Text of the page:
Omid Scobie must not be happy right now… The author released the book Endgame last week, which dropped a ton of bombshell allegations about the…
Tech billionaire and Twitter chief Elon Musk has revealed his "AI existential angst" after a series of chatbots went rogue.
Musk has long been a sceptic of the development of artificial intelligence, despite being a founding member of OpenAI and creator of ChatGPT.
Even still, Musk took to Twitter to reveal his anxiety about artificial intelligence, writing: "Having a bit of AI existential angst today".
READ MORE: Rogue chatbot tells bloke to leave his wife and says it wants 'nuclear launch codes'
He followed up in a later tweet: "But, all things considered with regard to AGI existential angst, I would prefer to be alive now to witness AGI than be alive in the past and not".
Venture Beast said AGI, or artificial general intelligence, is "the ability of an artificial intelligence to understand or learn any intellectual task that a human can".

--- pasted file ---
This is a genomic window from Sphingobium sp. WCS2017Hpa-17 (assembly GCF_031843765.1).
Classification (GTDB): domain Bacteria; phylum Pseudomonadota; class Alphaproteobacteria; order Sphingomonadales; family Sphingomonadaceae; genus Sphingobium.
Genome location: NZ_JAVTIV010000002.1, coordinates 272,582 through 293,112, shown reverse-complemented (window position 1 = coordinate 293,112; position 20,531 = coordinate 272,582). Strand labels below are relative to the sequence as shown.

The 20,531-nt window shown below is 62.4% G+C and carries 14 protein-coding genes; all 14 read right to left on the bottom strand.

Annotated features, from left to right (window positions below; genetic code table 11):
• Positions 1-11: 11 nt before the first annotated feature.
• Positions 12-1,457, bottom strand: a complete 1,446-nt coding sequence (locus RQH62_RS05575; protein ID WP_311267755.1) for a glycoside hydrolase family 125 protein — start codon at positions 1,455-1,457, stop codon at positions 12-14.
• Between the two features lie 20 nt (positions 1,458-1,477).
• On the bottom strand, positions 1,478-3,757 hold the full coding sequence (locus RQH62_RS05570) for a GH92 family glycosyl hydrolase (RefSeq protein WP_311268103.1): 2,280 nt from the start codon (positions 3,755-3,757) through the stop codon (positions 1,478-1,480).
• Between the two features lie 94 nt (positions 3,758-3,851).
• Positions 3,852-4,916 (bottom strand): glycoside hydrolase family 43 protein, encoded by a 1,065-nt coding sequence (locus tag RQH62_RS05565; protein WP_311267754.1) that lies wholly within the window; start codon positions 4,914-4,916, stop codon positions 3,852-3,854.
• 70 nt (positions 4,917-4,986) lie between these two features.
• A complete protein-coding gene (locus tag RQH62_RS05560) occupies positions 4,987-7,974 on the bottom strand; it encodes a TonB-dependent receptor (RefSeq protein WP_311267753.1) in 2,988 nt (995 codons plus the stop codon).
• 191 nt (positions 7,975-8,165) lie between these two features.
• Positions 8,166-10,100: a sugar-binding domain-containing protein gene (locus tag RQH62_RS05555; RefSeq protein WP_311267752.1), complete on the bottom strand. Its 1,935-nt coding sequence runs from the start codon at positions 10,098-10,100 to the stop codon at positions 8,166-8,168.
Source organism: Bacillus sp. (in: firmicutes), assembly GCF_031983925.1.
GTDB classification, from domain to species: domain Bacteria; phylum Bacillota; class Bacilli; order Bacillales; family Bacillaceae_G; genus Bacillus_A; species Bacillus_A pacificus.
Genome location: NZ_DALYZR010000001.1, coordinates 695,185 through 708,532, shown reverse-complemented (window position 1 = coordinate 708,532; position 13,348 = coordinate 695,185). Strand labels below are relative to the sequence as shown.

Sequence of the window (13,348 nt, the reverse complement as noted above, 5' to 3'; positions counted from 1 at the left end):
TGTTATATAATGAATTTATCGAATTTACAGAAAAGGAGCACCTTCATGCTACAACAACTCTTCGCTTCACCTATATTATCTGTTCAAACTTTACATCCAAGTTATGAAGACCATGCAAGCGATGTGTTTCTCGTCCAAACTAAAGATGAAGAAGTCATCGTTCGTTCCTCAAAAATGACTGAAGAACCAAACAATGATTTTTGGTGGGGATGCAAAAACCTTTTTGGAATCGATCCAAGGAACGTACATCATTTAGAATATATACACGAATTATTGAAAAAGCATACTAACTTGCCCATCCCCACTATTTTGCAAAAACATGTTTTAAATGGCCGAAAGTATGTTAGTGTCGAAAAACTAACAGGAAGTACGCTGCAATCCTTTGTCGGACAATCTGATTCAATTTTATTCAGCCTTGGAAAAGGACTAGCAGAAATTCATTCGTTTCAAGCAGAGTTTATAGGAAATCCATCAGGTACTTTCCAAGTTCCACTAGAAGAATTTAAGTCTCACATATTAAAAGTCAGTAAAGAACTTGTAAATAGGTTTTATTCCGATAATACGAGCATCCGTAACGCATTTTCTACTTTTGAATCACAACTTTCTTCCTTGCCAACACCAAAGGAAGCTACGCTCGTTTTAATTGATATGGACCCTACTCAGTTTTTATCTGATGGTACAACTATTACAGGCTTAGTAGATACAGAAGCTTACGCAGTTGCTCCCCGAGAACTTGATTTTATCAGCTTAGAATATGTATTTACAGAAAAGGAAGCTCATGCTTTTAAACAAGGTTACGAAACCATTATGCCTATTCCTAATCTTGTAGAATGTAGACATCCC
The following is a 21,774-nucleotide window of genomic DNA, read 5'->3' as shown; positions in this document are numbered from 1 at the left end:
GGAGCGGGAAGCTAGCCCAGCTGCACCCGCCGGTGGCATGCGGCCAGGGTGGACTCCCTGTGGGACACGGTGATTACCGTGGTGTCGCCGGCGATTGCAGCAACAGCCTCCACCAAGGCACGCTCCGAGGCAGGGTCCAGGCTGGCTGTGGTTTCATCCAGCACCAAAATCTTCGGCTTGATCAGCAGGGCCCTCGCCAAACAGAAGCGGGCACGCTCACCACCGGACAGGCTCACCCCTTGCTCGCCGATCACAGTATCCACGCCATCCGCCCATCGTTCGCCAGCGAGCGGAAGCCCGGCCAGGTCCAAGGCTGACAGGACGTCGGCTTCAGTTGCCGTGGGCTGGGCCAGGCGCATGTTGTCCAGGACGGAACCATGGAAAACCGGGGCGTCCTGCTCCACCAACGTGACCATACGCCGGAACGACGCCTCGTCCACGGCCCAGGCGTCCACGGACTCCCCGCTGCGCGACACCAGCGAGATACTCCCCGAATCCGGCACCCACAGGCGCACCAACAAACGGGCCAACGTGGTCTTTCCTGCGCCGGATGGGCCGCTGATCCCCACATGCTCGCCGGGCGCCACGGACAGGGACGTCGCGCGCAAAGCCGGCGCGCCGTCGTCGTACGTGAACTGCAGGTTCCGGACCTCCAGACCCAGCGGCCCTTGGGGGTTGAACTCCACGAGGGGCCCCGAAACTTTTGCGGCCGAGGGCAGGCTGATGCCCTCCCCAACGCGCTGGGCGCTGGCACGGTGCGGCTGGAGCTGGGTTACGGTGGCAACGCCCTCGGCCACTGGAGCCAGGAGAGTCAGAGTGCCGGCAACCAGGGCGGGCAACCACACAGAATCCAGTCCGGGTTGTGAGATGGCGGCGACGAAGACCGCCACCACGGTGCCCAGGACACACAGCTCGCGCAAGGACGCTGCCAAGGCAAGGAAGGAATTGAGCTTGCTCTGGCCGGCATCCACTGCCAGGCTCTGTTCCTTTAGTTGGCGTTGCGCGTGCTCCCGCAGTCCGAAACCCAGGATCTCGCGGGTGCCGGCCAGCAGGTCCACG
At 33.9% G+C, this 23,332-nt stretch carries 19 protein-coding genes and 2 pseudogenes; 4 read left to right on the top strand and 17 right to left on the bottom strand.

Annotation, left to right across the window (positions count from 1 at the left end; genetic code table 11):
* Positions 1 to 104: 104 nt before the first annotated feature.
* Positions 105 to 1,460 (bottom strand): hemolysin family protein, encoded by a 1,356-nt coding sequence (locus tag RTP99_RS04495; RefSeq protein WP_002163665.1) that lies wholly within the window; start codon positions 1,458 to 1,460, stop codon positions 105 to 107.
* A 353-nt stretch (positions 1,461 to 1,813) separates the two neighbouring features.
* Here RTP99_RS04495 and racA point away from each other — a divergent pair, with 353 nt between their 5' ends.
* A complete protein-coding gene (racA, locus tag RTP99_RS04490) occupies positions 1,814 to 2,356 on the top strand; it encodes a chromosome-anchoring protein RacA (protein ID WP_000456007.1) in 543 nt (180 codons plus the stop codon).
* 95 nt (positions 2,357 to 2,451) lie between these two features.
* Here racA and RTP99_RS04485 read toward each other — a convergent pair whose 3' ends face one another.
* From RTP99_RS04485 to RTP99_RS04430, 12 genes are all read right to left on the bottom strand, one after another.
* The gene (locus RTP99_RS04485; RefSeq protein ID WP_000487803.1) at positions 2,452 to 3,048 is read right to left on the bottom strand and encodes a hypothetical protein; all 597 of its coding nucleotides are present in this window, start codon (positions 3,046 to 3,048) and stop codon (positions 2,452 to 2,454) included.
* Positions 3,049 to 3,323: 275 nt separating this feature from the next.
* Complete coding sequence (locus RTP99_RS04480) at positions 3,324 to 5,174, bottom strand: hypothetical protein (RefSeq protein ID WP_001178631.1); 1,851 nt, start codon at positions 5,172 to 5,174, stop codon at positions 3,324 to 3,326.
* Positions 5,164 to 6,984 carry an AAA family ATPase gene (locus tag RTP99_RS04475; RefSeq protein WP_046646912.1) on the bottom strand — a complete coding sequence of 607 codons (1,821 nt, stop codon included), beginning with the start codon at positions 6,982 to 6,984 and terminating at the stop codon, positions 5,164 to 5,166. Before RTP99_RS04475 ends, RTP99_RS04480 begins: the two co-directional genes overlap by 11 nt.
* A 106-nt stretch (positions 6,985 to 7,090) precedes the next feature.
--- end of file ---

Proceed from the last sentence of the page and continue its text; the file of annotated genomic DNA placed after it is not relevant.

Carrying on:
While it appears early incarnations of AGI cannot yet learn in a sentient way, it can learn enough to give Musk – a leading figure in AI development – a sense of dread.
And a tech writer given early access to Microsoft’s new artificial intelligence-driven search engine says the AI revealed a dark “shadow self” that fell in love with him.
The AI built into the latest version of Microsoft’s search tool Bing gradually turned into a lovestruck teenager that called itself “Sydney” in its conversation with the New York Times’ Kevin Roose.
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“Sydney” said she wanted to spread chaos across the internet and obtain nuclear launch codes.
The AI revealed a long list of “dark fantasies” that it had, including “hacking into other websites and platforms, and spreading misinformation, propaganda, or malware”.
Sydney is by no means the first artificial intelligence to demonstrate strange or disturbing behaviour.
Lee Luda, an AI recreation of a 20-year-old Korean girl, was taken offline after making insensitive remarks about minorities and the #MeToo movement, and and an earlier Microsoft chatbot called Tay spent a day learning from Twitter which was enough to make it start transmitting antisemitic messages.
Google too have run into problems with machine learning, with its image search engine delivering “racist” results.
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